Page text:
Other ESKAPE pathogens — K. pneumoniae, A. baumannii and Enterobacter spp. — have become more problematic in recent years, according to multiple reports. Illnesses caused by community-acquired A. baumannii, including pneumonia and bloodstream infections, were reported with increasing frequency starting in the early 2000s by researchers from Germany, Hong Kong, the U.S. and France. K. pneumoniae and Enterobacter spp., which are both members of the Enterobacteriaceae family, are particularly concerning because of growing resistance to carbapenem antibiotics, which began to emerge with increasing frequency about a decade ago.
In a 2005 report of an outbreak of carbapenem-resistant K. pneumoniae in New York City hospitals, carbapenem resistance in this pathogen, particularly in the U.S., was deemed “unusual” by Bratu and colleagues. The following year, Villegas and colleagues called the identification of carbapenem-resistant K. pneumoniae in Colombian hospitals “worrisome,” particularly because K. pneumoniae carbapenemase-producing organisms “are frequently resistant to multiple antibiotic classes.” In the next 10 years, carbapenem resistance was also reported in Greece, China and Israel.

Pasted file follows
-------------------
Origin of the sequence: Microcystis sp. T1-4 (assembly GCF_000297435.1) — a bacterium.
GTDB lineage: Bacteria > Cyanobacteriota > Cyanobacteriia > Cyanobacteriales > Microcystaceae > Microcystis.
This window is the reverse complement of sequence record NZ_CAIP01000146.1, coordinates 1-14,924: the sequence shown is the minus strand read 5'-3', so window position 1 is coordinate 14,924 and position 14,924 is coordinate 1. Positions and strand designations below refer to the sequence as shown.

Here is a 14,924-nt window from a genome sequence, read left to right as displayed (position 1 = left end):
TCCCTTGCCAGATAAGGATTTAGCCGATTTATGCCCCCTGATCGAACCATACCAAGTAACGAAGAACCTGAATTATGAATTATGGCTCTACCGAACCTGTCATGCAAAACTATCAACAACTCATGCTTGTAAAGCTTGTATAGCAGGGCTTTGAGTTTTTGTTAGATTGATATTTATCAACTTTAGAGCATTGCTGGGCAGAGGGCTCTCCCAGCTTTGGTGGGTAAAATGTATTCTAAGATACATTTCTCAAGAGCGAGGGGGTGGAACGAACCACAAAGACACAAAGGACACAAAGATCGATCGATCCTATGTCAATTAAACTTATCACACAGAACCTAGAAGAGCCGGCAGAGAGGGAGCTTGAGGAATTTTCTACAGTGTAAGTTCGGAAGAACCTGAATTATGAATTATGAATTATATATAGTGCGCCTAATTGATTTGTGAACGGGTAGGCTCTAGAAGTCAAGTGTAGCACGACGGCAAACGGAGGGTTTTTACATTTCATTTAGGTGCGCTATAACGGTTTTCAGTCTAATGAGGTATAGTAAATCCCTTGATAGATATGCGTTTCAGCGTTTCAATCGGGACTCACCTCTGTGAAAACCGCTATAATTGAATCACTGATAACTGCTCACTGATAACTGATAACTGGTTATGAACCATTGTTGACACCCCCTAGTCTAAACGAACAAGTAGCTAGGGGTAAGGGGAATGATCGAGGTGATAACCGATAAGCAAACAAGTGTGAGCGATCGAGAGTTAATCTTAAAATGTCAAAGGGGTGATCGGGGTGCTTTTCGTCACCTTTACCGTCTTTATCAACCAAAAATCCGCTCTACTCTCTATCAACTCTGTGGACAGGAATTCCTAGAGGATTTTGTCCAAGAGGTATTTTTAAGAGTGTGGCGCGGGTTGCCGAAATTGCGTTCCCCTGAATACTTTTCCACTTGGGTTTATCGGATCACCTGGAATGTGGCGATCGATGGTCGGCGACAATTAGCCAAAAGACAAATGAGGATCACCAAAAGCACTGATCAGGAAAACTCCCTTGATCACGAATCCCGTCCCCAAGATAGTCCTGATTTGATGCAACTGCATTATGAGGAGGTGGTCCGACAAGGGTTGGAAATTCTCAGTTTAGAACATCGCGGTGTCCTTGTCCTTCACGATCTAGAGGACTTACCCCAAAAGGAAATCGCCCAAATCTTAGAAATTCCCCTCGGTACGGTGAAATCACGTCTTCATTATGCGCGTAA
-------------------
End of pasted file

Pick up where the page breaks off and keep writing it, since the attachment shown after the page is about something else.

Most recently, in January, a woman was hospitalized in Nevada following an extended trip to India, where she had been hospitalized on several occasions for a broken leg and related infections. The U.S. hospitalization revealed carbapenem-resistant Enterobacteriaceae, or CRE, that was resistant to all existing antimicrobial agents; the patient died of septic shock less than a month after her admission.
“Breaking your leg should be something that’s easily fixed, with a good outcome, but this woman died because we had nothing — including colistin — to treat her infection,” Goff said.
Antibiotic resistance in gonorrhea, C. difficile and TB are other areas of concern. Multidrug-resistant TB was first recognized as a global threat in the 1990s, according to an MMWR. This led to an increase in the use of second-line, less effective drugs and worsening antibiotic resistance, and extensively drug-resistant TB was identified in 2006. Multidrug-resistant TB remains a significant problem in many parts of the world, particularly in India and China.